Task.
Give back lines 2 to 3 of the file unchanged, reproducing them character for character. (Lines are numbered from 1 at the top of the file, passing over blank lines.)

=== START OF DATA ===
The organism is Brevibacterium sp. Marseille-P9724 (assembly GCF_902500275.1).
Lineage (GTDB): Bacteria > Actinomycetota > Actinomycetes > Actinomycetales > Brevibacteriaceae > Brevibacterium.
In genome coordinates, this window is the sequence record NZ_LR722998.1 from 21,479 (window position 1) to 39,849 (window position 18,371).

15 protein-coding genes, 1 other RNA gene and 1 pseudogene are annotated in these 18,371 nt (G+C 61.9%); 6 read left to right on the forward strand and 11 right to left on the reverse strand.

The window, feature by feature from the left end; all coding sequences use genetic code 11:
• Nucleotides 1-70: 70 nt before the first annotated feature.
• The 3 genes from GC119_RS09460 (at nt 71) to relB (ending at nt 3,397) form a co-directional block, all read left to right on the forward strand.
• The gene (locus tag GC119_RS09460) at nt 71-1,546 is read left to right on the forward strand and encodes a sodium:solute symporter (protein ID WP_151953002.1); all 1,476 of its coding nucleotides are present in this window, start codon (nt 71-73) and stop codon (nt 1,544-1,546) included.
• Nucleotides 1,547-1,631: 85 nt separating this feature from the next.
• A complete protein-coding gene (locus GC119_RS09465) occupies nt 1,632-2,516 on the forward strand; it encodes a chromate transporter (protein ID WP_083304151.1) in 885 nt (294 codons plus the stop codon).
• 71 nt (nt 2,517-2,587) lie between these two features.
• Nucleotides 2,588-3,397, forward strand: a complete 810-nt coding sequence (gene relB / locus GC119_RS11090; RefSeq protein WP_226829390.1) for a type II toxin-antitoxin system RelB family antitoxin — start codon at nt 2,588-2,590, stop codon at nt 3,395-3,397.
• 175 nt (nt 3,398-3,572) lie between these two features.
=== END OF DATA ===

Lineage (GTDB): Bacteria > Actinomycetota > Actinomycetes > Actinomycetales > Brevibacteriaceae > Brevibacterium.
In genome coordinates, this window is the sequence record NZ_LR722998.1 from 21,479 (window position 1) to 39,849 (window position 18,371).